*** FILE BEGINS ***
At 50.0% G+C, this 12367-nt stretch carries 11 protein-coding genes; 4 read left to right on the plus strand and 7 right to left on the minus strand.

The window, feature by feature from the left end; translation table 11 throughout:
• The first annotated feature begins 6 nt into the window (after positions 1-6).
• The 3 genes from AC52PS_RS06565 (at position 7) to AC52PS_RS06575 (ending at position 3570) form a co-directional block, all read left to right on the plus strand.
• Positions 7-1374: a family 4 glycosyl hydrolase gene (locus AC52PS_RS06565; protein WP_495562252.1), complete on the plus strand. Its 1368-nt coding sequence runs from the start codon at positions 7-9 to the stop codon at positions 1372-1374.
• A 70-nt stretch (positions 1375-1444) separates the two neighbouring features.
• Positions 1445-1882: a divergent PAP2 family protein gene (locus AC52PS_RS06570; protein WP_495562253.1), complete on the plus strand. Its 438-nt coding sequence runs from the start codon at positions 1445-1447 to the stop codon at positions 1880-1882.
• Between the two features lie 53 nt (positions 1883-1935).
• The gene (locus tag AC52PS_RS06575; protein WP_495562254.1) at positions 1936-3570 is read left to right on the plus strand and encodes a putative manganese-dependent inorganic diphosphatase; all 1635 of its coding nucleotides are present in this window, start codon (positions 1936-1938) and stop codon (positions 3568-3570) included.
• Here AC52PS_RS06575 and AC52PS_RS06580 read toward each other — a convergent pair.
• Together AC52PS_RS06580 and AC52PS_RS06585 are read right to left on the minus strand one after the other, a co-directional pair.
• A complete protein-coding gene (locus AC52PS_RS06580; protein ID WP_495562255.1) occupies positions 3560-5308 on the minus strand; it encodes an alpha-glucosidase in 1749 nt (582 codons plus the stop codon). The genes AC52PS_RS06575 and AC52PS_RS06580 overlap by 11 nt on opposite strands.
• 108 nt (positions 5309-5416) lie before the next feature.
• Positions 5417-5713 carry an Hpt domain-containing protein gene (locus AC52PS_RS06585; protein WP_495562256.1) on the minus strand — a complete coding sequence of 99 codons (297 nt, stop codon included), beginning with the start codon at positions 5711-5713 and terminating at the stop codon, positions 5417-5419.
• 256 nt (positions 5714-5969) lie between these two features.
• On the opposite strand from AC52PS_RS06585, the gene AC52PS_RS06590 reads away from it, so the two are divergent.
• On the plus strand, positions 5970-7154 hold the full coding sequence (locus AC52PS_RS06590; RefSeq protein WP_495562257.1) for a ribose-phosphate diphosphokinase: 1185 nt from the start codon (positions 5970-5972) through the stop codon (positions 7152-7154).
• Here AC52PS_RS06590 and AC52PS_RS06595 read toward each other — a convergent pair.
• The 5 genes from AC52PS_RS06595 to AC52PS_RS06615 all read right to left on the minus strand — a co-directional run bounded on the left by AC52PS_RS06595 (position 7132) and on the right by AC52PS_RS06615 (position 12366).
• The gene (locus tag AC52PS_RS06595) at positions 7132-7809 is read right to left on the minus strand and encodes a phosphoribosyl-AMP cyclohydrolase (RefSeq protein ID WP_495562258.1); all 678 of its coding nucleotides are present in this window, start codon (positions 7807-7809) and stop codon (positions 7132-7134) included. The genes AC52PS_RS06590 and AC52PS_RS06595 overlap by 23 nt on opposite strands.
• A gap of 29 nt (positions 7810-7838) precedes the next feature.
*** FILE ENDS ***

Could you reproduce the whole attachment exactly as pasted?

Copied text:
At 50.0% G+C, this 12367-nt stretch carries 11 protein-coding genes; 4 read left to right on the plus strand and 7 right to left on the minus strand.

The window, feature by feature from the left end; translation table 11 throughout:
• The first annotated feature begins 6 nt into the window (after positions 1-6).
• The 3 genes from AC52PS_RS06565 (at position 7) to AC52PS_RS06575 (ending at position 3570) form a co-directional block, all read left to right on the plus strand.
• Positions 7-1374: a family 4 glycosyl hydrolase gene (locus AC52PS_RS06565; protein WP_495562252.1), complete on the plus strand. Its 1368-nt coding sequence runs from the start codon at positions 7-9 to the stop codon at positions 1372-1374.
• A 70-nt stretch (positions 1375-1444) separates the two neighbouring features.
• Positions 1445-1882: a divergent PAP2 family protein gene (locus AC52PS_RS06570; protein WP_495562253.1), complete on the plus strand. Its 438-nt coding sequence runs from the start codon at positions 1445-1447 to the stop codon at positions 1880-1882.
• Between the two features lie 53 nt (positions 1883-1935).
• The gene (locus tag AC52PS_RS06575; protein WP_495562254.1) at positions 1936-3570 is read left to right on the plus strand and encodes a putative manganese-dependent inorganic diphosphatase; all 1635 of its coding nucleotides are present in this window, start codon (positions 1936-1938) and stop codon (positions 3568-3570) included.
• Here AC52PS_RS06575 and AC52PS_RS06580 read toward each other — a convergent pair.
• Together AC52PS_RS06580 and AC52PS_RS06585 are read right to left on the minus strand one after the other, a co-directional pair.
• A complete protein-coding gene (locus AC52PS_RS06580; protein ID WP_495562255.1) occupies positions 3560-5308 on the minus strand; it encodes an alpha-glucosidase in 1749 nt (582 codons plus the stop codon). The genes AC52PS_RS06575 and AC52PS_RS06580 overlap by 11 nt on opposite strands.
• 108 nt (positions 5309-5416) lie before the next feature.
• Positions 5417-5713 carry an Hpt domain-containing protein gene (locus AC52PS_RS06585; protein WP_495562256.1) on the minus strand — a complete coding sequence of 99 codons (297 nt, stop codon included), beginning with the start codon at positions 5711-5713 and terminating at the stop codon, positions 5417-5419.
• 256 nt (positions 5714-5969) lie between these two features.
• On the opposite strand from AC52PS_RS06585, the gene AC52PS_RS06590 reads away from it, so the two are divergent.
• On the plus strand, positions 5970-7154 hold the full coding sequence (locus AC52PS_RS06590; RefSeq protein WP_495562257.1) for a ribose-phosphate diphosphokinase: 1185 nt from the start codon (positions 5970-5972) through the stop codon (positions 7152-7154).
• Here AC52PS_RS06590 and AC52PS_RS06595 read toward each other — a convergent pair.
• The 5 genes from AC52PS_RS06595 to AC52PS_RS06615 all read right to left on the minus strand — a co-directional run bounded on the left by AC52PS_RS06595 (position 7132) and on the right by AC52PS_RS06615 (position 12366).
• The gene (locus tag AC52PS_RS06595) at positions 7132-7809 is read right to left on the minus strand and encodes a phosphoribosyl-AMP cyclohydrolase (RefSeq protein ID WP_495562258.1); all 678 of its coding nucleotides are present in this window, start codon (positions 7807-7809) and stop codon (positions 7132-7134) included. The genes AC52PS_RS06590 and AC52PS_RS06595 overlap by 23 nt on opposite strands.
• A gap of 29 nt (positions 7810-7838) precedes the next feature.